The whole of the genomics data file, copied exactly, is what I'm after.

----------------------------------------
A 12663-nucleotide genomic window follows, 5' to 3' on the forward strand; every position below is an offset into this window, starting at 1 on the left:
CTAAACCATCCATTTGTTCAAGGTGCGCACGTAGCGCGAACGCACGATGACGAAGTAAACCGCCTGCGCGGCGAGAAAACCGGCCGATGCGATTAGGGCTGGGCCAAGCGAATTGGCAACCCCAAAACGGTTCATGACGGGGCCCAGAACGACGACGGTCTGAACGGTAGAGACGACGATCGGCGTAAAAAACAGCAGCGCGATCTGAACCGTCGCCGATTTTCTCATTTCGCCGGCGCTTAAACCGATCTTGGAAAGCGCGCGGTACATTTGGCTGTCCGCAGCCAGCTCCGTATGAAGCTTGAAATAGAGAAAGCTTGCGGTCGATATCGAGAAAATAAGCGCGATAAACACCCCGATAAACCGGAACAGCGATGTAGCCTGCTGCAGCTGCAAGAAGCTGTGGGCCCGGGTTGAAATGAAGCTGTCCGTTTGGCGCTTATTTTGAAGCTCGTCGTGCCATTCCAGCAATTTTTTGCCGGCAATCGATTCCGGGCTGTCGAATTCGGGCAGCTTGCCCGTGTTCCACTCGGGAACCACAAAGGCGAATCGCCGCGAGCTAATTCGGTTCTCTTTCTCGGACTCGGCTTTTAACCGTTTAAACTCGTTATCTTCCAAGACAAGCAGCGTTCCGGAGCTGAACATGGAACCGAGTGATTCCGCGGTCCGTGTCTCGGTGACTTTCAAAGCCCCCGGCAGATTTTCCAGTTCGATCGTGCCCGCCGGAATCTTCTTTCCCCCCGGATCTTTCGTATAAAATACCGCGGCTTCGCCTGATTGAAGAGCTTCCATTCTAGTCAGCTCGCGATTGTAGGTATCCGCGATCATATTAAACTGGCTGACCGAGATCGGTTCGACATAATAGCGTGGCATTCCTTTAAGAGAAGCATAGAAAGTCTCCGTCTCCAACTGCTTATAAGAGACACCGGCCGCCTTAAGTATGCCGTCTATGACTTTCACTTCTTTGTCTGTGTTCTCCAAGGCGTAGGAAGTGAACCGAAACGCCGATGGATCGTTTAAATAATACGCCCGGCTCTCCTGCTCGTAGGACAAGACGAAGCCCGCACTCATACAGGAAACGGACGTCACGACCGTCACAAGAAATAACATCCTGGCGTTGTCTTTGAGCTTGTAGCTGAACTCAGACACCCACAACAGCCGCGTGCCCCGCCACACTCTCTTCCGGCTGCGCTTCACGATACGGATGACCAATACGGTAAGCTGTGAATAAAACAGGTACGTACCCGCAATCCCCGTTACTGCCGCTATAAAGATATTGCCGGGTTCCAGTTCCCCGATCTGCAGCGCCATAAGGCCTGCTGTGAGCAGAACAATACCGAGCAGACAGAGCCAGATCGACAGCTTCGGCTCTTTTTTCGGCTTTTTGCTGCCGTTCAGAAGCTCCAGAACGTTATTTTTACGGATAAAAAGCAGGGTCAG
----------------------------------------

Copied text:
A 12663-nucleotide genomic window follows, 5' to 3' on the forward strand; every position below is an offset into this window, starting at 1 on the left:
CTAAACCATCCATTTGTTCAAGGTGCGCACGTAGCGCGAACGCACGATGACGAAGTAAACCGCCTGCGCGGCGAGAAAACCGGCCGATGCGATTAGGGCTGGGCCAAGCGAATTGGCAACCCCAAAACGGTTCATGACGGGGCCCAGAACGACGACGGTCTGAACGGTAGAGACGACGATCGGCGTAAAAAACAGCAGCGCGATCTGAACCGTCGCCGATTTTCTCATTTCGCCGGCGCTTAAACCGATCTTGGAAAGCGCGCGGTACATTTGGCTGTCCGCAGCCAGCTCCGTATGAAGCTTGAAATAGAGAAAGCTTGCGGTCGATATCGAGAAAATAAGCGCGATAAACACCCCGATAAACCGGAACAGCGATGTAGCCTGCTGCAGCTGCAAGAAGCTGTGGGCCCGGGTTGAAATGAAGCTGTCCGTTTGGCGCTTATTTTGAAGCTCGTCGTGCCATTCCAGCAATTTTTTGCCGGCAATCGATTCCGGGCTGTCGAATTCGGGCAGCTTGCCCGTGTTCCACTCGGGAACCACAAAGGCGAATCGCCGCGAGCTAATTCGGTTCTCTTTCTCGGACTCGGCTTTTAACCGTTTAAACTCGTTATCTTCCAAGACAAGCAGCGTTCCGGAGCTGAACATGGAACCGAGTGATTCCGCGGTCCGTGTCTCGGTGACTTTCAAAGCCCCCGGCAGATTTTCCAGTTCGATCGTGCCCGCCGGAATCTTCTTTCCCCCCGGATCTTTCGTATAAAATACCGCGGCTTCGCCTGATTGAAGAGCTTCCATTCTAGTCAGCTCGCGATTGTAGGTATCCGCGATCATATTAAACTGGCTGACCGAGATCGGTTCGACATAATAGCGTGGCATTCCTTTAAGAGAAGCATAGAAAGTCTCCGTCTCCAACTGCTTATAAGAGACACCGGCCGCCTTAAGTATGCCGTCTATGACTTTCACTTCTTTGTCTGTGTTCTCCAAGGCGTAGGAAGTGAACCGAAACGCCGATGGATCGTTTAAATAATACGCCCGGCTCTCCTGCTCGTAGGACAAGACGAAGCCCGCACTCATACAGGAAACGGACGTCACGACCGTCACAAGAAATAACATCCTGGCGTTGTCTTTGAGCTTGTAGCTGAACTCAGACACCCACAACAGCCGCGTGCCCCGCCACACTCTCTTCCGGCTGCGCTTCACGATACGGATGACCAATACGGTAAGCTGTGAATAAAACAGGTACGTACCCGCAATCCCCGTTACTGCCGCTATAAAGATATTGCCGGGTTCCAGTTCCCCGATCTGCAGCGCCATAAGGCCTGCTGTGAGCAGAACAATACCGAGCAGACAGAGCCAGATCGACAGCTTCGGCTCTTTTTTCGGCTTTTTGCTGCCGTTCAGAAGCTCCAGAACGTTATTTTTACGGATAAAAAGCAGGGTCAG